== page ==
Sunday, September 12, 2010

Bus Exploration, Number 1

On Saturday, I felt determined and eager to set out, by myself, into the unknown. I didn't know where to go or how to begin, so I decided to make it easy. I found my bus route map, chose a route that I could see had a wide breadth of north to south distance, the 107, and decided to ride it to the end of the line, both ways. I packed a sandwich and my ipod, my camera and a book for good measure. It was drizzly but warm, and the air smelled of rain.

Me and my anonymous companions passed through the busy downtown of Pohang and into the countryside. We wove in and out of suburbs and rice fields, watching the sunlight weave in and out of clouds. We drove on city streets and highways, and I tried to follow our progress on the map. Difficult, as it was all in Korean, as were most of the road signs.

We arrived at one end of the line, and I got off, looked around, and wondered as to my best course of action. I really didn't know where I was, and my initial plan had been to just hop another bus of the same route back the way I came. However, I as I watched other buses come in and out of the depot, I thought that maybe I was up for grabbing a different route number, and see where it would take me. I couldn't read the time tables though, and two buses had already come and gone. I began to tell myself I would hop on the next one, no matter what it was. The next bus to pull up was a 107, my route. I was a little disappointed and began to reconsider, but I only had a moment to make the choice. As I debated, I saw a mi-gook (American) hop onto the bus. Meeting people was not the objective of this venture, but I had admittedly been feeling lonely the past week, and saw a chance. That, and I can't yet seem to release my insane (and insatiable) desire to attempt connection whenever possible. I'm working on it. But at this moment, I laid that aside, went with my gut, and followed him on.

His name was Marshall. He was in Korea with a program called Epik English (one I had considered, amazingly), and would be staying for five months teaching at a small hagwan outside the city. He was 21, in his mid-college years at Michigan State University. I told of him my incredible propensity to meet people from Michigan wherever I go. He laughed. We chatted in a friendly manner for the next hour or so before we began to near his small town. We exchanged info and said we would try to reconnect sometime. I don't doubt it. But that's just how it is here--foreigners connect to one another, and stay connected.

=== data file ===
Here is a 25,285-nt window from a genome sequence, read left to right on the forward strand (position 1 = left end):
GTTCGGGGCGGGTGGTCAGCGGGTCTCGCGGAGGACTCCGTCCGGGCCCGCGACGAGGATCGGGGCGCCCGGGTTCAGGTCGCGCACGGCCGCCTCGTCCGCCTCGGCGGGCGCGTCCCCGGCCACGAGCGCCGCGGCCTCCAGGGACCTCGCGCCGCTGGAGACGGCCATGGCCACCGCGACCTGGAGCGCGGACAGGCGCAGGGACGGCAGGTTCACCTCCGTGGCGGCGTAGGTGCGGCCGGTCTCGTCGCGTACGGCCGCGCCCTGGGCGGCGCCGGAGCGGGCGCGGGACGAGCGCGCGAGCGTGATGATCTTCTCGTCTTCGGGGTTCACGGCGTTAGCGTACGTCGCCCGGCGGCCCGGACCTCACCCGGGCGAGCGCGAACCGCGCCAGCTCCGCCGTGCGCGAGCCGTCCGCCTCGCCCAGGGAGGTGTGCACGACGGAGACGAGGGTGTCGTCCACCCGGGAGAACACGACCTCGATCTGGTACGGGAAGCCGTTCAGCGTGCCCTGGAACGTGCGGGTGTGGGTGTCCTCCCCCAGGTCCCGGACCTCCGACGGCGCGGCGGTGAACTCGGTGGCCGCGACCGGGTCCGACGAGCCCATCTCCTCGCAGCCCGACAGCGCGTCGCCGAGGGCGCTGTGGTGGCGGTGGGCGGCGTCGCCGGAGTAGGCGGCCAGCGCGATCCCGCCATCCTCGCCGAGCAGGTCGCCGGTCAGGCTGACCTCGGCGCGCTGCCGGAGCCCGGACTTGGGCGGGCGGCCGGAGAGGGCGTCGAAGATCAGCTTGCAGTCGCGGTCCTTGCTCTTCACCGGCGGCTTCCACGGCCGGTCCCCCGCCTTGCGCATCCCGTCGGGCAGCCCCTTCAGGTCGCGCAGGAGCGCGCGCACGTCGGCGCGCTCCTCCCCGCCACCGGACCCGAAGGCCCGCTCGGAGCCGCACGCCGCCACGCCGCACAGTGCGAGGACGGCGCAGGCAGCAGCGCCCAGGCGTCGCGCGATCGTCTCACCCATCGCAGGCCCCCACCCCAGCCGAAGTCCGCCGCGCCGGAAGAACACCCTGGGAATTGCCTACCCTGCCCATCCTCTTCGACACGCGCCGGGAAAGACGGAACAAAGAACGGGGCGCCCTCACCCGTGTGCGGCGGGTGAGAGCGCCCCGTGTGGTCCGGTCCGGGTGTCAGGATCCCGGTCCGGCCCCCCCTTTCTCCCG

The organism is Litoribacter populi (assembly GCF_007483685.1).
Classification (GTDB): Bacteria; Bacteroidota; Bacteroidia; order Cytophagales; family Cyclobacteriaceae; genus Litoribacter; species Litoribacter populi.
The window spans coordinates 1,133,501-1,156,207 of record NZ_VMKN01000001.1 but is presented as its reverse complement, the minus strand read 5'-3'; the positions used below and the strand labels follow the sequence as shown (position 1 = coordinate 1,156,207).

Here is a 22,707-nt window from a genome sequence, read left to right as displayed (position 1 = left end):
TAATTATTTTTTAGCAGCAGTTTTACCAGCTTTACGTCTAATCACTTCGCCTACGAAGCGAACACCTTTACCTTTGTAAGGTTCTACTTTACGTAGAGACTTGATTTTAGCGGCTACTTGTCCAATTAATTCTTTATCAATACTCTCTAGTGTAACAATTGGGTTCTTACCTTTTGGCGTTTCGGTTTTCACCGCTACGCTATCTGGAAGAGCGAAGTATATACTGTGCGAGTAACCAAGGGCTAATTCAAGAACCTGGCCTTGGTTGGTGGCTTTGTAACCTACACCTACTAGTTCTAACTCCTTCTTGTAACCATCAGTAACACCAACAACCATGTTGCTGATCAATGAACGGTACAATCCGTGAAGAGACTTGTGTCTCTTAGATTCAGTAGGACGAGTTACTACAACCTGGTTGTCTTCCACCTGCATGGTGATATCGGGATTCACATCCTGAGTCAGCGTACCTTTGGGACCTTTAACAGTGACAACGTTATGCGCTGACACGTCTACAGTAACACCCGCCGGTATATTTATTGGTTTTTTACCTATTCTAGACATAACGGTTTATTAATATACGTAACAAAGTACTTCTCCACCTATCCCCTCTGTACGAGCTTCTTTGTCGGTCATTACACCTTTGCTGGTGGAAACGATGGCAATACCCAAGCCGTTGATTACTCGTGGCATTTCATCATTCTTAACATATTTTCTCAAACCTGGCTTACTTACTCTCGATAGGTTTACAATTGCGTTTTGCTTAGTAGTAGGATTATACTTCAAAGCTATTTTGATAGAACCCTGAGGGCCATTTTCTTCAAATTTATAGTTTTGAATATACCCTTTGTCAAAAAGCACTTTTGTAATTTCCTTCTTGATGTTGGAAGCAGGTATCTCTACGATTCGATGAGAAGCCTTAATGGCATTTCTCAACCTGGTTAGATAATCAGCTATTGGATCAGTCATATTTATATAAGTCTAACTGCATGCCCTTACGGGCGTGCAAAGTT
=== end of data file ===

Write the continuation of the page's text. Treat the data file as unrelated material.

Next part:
I said goodbye to Marshall and put my headphones on and listened to the rich timbre of Alice Russell's soulful voice, drifting in and out of my thoughts. I began to wish it were always that easy to talk to strangers here. And by that, I mean Koreans. I wished that I didn't feel a pull to talk to every foreigner I see simply because I don't have the option of talking to most Koreans--we just don't have the tools. There's that whole language barrier thing. I began to wish I had studied Korean for at least a year before I came. I began to think about how maybe I'm not trying hard enough to connect to locals, and I'm only reaching out to foreigners because of some silly fear or something like it.

...but then I wondered about what just happened as well as all the interactions I'd had with other foreigners I had met up to this point. I had quite enjoyed Marshall, as well as the other friends I've had the met since I arrived here. I began to wonder as to weather the simple ease and approachability in our interactions would hold out if it were a possibility to communicate with just about anyone--if there were no language barrier.

I began to think to myself, maybe I should stop wishing for things and just be where I am now. Stop fighting with my frustration, and really enjoy things as they are.

After all, where I am now is pretty nice.

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